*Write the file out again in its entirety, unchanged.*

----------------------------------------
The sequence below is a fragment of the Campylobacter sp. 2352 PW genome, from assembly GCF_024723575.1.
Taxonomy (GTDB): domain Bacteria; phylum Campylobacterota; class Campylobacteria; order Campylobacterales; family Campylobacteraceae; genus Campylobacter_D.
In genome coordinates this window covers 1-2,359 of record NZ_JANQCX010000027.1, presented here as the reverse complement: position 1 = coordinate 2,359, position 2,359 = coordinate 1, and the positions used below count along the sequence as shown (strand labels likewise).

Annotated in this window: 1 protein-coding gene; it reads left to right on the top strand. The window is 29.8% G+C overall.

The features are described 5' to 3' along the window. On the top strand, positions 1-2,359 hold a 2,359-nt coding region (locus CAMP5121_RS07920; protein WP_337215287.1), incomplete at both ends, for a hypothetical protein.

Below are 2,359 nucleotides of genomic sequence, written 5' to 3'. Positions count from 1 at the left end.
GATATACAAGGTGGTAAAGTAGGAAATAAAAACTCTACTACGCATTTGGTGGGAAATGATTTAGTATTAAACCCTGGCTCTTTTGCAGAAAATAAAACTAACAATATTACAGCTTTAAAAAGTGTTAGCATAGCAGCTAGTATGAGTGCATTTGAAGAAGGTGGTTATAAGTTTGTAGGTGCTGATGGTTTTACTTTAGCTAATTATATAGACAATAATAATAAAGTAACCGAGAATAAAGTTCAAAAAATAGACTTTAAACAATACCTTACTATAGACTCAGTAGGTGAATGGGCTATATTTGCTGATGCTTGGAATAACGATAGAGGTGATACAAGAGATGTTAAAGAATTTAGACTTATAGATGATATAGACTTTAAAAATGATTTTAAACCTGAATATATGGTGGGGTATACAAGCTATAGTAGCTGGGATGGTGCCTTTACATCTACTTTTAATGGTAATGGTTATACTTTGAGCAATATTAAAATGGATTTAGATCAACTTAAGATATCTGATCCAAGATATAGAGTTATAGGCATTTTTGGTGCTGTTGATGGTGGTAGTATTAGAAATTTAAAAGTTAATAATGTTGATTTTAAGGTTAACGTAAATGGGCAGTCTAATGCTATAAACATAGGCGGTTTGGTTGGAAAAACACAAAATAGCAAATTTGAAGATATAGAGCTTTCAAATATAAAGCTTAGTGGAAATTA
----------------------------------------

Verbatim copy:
The sequence below is a fragment of the Campylobacter sp. 2352 PW genome, from assembly GCF_024723575.1.
Taxonomy (GTDB): domain Bacteria; phylum Campylobacterota; class Campylobacteria; order Campylobacterales; family Campylobacteraceae; genus Campylobacter_D.
In genome coordinates this window covers 1-2,359 of record NZ_JANQCX010000027.1, presented here as the reverse complement: position 1 = coordinate 2,359, position 2,359 = coordinate 1, and the positions used below count along the sequence as shown (strand labels likewise).

Annotated in this window: 1 protein-coding gene; it reads left to right on the top strand. The window is 29.8% G+C overall.

The features are described 5' to 3' along the window. On the top strand, positions 1-2,359 hold a 2,359-nt coding region (locus CAMP5121_RS07920; protein WP_337215287.1), incomplete at both ends, for a hypothetical protein.

Below are 2,359 nucleotides of genomic sequence, written 5' to 3'. Positions count from 1 at the left end.
GATATACAAGGTGGTAAAGTAGGAAATAAAAACTCTACTACGCATTTGGTGGGAAATGATTTAGTATTAAACCCTGGCTCTTTTGCAGAAAATAAAACTAACAATATTACAGCTTTAAAAAGTGTTAGCATAGCAGCTAGTATGAGTGCATTTGAAGAAGGTGGTTATAAGTTTGTAGGTGCTGATGGTTTTACTTTAGCTAATTATATAGACAATAATAATAAAGTAACCGAGAATAAAGTTCAAAAAATAGACTTTAAACAATACCTTACTATAGACTCAGTAGGTGAATGGGCTATATTTGCTGATGCTTGGAATAACGATAGAGGTGATACAAGAGATGTTAAAGAATTTAGACTTATAGATGATATAGACTTTAAAAATGATTTTAAACCTGAATATATGGTGGGGTATACAAGCTATAGTAGCTGGGATGGTGCCTTTACATCTACTTTTAATGGTAATGGTTATACTTTGAGCAATATTAAAATGGATTTAGATCAACTTAAGATATCTGATCCAAGATATAGAGTTATAGGCATTTTTGGTGCTGTTGATGGTGGTAGTATTAGAAATTTAAAAGTTAATAATGTTGATTTTAAGGTTAACGTAAATGGGCAGTCTAATGCTATAAACATAGGCGGTTTGGTTGGAAAAACACAAAATAGCAAATTTGAAGATATAGAGCTTTCAAATATAAAGCTTAGTGGAAATTA